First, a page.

How Hockey Refs Keep It Under Control

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how hockey refs keep it under control

Maintaining order in a game takes a lot more than you think

 

By Matt Cleary

 

I started my referee career after I realized my playing days were over. Playing hockey since I was 7 years old gave me great perspective of the game, but the full brunt of the game could never be understood until I wore the stripes and learned how hockey refs keep it under control.

 

Hell on Wheels

My first path to refereeing was when I had helped put together a roller-hockey league in Manhattan and the referees were unavailable, so I had to don the stripes for a game. Figuring that since I had played the game for many years, I was left with a comfortable challenge that I could handle this with no problem. But man, was I wrong. The game quickly went south when I was out of position, forgot to blow the whistle as if I was waiting for someone to pass me the puck, or just didn’t know the rules. Two seconds after the game was over and the embarrassment had subsided, I promised myself that my next referee gig would be filled with knowledge and ability. So I picked up the USA Hockey handbook and started my training to become a certified roller-hockey referee.

It’s only natural that my course took me back towards the ice, and I have never looked back. I’m currently registered as a Level 3 USA Hockey referee (Level 4 is the highest) and enjoy the atmosphere and work. Make no bones about it, being a referee is hard work. The effort required in accumulating knowledge and rules, deciphering and applying them in a game situation—all without losing your mind—takes tremendous strength of character and patience.

 

Maintain a Healthy Regimen

It is extremely important that a referee maintain a good healthy regimen that includes off-ice exercise, eating well and being open to learning. Some of the things I do to prepare for a game I am asked to ref at are:

    • Clean clothing It is critical to exemplify what a referee should look like out on the ice. A ref who shows up with a dirty uniform just projects that he or she does not care and probably will not care about the game.
    • Food I eat a large lunch on the day in which I have a game at night, simply because I do not want to be slowed down by having dinner too close before the game. I normally have fruit or granola bars stowed away to eat on the way to keep my energy level up. It’s also important to keep hydrated by drinking water or Gatorade, so I bring one of these.
    • Game in a game Since I generally know what teams and the type of game I am going into, it is important to go over and project how this game will/should play out and mentally prepare for it.

 

Knuckleheads

Most games are played very well and most players are out for a good, healthy skate and a night off from their regular routine. But every once in a while a challenging issue presents itself in the form of some knucklehead who thinks a rec league game is his or her own NHL. I can tell you that I have experienced many of those situations as a referee. I once had a parent jump over the boards and take a run at me because his daughter ran into another girl and they both fell down in a squirt game. Unfortunately, this gentleman was either unaware of the loss of traction his work shoes had on ice or he just didn’t care. He fell on his head and needed some medical assistance. Needless to say, some people make a simple matter worse by not knowing the rules or the game.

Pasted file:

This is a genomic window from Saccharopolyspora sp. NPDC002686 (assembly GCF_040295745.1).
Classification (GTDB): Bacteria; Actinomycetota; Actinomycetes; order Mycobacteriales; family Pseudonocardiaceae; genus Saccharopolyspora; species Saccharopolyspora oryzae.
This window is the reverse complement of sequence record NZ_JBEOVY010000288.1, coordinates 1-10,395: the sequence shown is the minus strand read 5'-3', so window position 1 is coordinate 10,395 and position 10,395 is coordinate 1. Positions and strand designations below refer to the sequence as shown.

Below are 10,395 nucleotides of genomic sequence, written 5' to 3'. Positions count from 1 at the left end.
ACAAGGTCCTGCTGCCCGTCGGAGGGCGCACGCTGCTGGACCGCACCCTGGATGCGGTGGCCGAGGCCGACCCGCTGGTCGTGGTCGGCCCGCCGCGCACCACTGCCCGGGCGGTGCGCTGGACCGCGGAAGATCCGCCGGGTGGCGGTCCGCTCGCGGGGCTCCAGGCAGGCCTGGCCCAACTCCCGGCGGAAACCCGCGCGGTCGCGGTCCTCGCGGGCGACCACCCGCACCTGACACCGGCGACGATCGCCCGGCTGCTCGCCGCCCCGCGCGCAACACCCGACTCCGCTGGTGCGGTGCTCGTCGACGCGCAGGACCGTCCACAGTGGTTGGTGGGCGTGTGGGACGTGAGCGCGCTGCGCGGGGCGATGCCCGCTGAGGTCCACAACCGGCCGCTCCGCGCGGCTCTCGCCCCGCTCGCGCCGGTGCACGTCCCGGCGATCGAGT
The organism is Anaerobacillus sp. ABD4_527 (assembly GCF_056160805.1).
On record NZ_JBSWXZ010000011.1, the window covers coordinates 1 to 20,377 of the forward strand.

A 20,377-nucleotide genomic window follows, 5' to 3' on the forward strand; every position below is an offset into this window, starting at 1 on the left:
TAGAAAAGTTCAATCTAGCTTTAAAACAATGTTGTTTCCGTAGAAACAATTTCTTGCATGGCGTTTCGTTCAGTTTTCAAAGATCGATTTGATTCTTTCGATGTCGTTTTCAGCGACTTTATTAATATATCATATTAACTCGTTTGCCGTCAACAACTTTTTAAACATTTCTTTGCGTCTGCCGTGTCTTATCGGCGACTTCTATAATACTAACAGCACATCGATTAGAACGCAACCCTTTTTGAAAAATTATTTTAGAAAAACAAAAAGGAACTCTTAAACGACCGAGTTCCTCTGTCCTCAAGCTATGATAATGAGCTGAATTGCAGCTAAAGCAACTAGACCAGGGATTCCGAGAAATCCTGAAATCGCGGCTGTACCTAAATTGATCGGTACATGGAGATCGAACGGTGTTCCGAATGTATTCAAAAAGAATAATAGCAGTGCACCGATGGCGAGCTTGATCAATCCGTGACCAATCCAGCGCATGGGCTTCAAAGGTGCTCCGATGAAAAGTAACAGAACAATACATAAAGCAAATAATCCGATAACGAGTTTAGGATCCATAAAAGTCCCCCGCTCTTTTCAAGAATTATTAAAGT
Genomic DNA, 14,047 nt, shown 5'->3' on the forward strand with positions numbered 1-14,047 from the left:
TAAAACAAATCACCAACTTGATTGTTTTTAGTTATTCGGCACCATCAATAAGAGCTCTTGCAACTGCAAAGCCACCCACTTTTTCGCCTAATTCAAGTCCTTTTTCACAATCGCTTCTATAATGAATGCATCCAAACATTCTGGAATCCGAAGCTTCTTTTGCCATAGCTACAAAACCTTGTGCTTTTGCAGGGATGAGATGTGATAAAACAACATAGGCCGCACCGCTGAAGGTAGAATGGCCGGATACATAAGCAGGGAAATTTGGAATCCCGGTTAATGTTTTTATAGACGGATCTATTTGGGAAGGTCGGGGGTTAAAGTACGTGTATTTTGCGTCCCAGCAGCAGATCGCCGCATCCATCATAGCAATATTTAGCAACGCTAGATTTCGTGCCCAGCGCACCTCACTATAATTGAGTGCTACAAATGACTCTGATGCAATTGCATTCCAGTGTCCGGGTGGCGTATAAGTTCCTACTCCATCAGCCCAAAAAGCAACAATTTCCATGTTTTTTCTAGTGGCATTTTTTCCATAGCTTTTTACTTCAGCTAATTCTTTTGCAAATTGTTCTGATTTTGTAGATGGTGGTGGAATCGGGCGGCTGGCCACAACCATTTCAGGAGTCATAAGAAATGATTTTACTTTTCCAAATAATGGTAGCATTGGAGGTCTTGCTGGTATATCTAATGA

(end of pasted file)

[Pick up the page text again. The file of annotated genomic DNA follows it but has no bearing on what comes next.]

Stay Cool

It is so important to keep your cool out on the ice. I have reffed championship high school games where parents were ready to throw water, food or animals over the glass and onto the ice in a fit of rage. Truth is, 99% of the time it simply is because they do not understand the rules and want immediate answers to their questions, to which we cannot provide. No matter what is going on around the rink, our focus is on the ice, coaches and players.

Coaches are a much-needed element to the game. Just like anyone you might meet on the street, they have different approaches, attitudes, respect and hockey smarts, which each referee must deal with as professionally as possible. I have had a few disagreements with a coach or two, even one in which I apologized for not seeing a particular play. Keeping your cool with the coaches will show how well you carry yourself, know the rules and respect the players and the coach.

I currently work for a few rinks in suburban New York City and am looking forward to being part of a local roller hockey league in the summer. I also still referee for the roller hockey league I was involved with as it vaulted me to my current position with the Manhattan Roller Hockey League. I have also recently had the chance to referee overseas in Amsterdam with teams coming from France, Sweden and Germany, and have traveled to places like Washington, DC; Atlantic City, NJ; Hershey, Pa.; and Las Vegas, Nev., to serve as referee in ice hockey games. I am proud of them all. Those experiences have only helped shape my understanding of how hockey refs keep it under control.

 

I look forward to the months and years ahead as I make an effort to referee more college games and watch as they grow into NHL-caliber players, like I did just recently as one of them will be going on to the first round of next year’s NHL draft.

I still really enjoy refereeing any level of hockey, as the game is the same no matter what level or age.

Matt Cleary is an Assistant Controller at a large NYC Real Estate firm. He currently serves as a referee for Hockey North America, and dons the stripes several times a week during the busy season.

Refs: Tell us how you keep things under control.

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